The market for homeschooling has really grown. With all the curriculum and merchandise available nowadays, it is easy to get sucked into buying the latest promise of teaching just about any school subject with ease — sometimes with all the dialog written out for you!
Unfortunately, many times, a lot of these purchases go unused or are left to gather dust after a few lessons. Perhaps the material wasn’t as wonderful as you had hoped. Maybe you or your children simply didn’t connect with it. If I knew then what I know now, I’d tell myself to pause and think carefully before pulling out the credit card. Hopefully, with the following steps, you can save yourself from a closet filled with useless school materials.
1. Read Reviews
Along with the publisher’s own website, read testimonials from other people who have used the materials. Try amazon.com or search “[name of curriculum] reviews”. Better yet, if you know someone who have used the materials, ask what they thought of it or if you could borrow a copy.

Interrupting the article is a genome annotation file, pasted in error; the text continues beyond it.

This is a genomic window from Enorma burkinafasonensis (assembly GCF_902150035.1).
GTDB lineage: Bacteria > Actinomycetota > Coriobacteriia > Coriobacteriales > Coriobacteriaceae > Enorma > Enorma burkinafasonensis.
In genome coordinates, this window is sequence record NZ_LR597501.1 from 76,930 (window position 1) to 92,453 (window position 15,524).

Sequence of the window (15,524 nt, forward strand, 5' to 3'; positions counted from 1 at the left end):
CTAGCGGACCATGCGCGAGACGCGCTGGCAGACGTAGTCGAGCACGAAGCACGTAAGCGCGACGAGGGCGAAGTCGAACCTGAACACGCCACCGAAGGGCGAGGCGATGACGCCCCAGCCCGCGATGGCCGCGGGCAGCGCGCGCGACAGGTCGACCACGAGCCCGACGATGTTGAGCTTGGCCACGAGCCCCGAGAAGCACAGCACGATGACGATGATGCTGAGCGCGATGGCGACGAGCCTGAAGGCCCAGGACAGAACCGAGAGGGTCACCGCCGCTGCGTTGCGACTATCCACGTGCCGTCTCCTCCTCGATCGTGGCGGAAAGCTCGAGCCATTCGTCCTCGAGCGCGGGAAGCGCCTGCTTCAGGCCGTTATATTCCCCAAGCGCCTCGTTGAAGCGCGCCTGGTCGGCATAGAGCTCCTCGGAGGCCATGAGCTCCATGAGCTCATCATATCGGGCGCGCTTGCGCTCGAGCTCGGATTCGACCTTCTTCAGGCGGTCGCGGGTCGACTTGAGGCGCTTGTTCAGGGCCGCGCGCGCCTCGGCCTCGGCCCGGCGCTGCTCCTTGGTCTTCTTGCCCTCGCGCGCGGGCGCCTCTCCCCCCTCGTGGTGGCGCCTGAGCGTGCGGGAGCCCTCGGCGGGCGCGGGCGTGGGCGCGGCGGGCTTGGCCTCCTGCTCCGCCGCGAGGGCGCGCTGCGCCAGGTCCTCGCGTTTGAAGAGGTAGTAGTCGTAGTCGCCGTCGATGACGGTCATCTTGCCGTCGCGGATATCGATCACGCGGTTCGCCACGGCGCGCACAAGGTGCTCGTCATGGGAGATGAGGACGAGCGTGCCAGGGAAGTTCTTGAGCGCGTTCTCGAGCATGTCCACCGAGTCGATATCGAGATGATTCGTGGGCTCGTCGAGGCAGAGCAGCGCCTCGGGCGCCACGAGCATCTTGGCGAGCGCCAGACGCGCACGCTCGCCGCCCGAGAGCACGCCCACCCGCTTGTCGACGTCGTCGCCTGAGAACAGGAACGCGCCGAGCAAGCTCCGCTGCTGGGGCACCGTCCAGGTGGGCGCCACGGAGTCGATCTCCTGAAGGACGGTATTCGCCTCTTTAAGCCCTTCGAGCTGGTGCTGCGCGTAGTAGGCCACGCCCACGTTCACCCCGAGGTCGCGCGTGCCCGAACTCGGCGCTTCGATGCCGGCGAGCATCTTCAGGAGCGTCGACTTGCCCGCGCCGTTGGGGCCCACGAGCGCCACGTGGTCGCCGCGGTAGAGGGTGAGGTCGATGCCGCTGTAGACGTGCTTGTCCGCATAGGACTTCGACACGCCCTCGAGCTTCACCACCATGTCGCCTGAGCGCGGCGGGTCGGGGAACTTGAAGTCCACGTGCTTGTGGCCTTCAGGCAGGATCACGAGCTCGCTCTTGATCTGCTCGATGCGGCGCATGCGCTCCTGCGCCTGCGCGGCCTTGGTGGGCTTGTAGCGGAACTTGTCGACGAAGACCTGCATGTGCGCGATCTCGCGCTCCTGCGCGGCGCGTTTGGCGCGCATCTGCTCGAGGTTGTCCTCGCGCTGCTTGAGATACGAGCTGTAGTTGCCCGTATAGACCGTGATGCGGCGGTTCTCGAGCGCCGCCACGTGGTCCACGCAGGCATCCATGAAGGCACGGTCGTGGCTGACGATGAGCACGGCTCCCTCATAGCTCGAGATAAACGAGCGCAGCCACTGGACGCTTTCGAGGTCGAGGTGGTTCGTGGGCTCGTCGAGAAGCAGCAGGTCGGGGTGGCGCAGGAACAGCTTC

2. Try Out Samples
For the more popular curriculum, there are usually samples available on their publisher’s website. Print these out if possible (or preview if interactive) and test drive them with your children. Remember, even if you absolutely love the format, your children (the ones who will have to use them) might not. Another good place to look is to see if your local library has a copy. If you’re lucky you might even find copies of workbooks available for loan.
3. Know Your Child’s Learning Style
Make sure what your are buying is a good fit for your child. If Tommy learns best through hands-on experiences, filling out 200 pages of math problems or listening to CD lectures on biology isn’t going to do much for him.
4. Buy Small
Lastly, if you’ve done your research and think a particular curriculum will be perfect for you, consider buying just one item. A lot of curricula are sold as complete sets that you can use with multiple children (thereby “saving you tons of money in the long run”). Sounds great, but if you spend $300 on an entire year’s worth of materials, complete with teacher’s editions, and find you (or your children) hate it after lesson 5, then that’s $300 down the drain. If possible, buy one student book first and try it out. Do not purchase anymore until you’ve completed it!
Navigating through the mass of appealing and promising workbooks, curricula, and software can be quite overwhelming and it’s sometimes hard to say no. Next time you are considering bringing another item into your homeschool, take a moment to reflect on whether it will add to your children’s education, or to the reject pile.
Amida tries to buy as little school materials as she can get away with. Find out what her children actually uses at Journey Into Unschooling.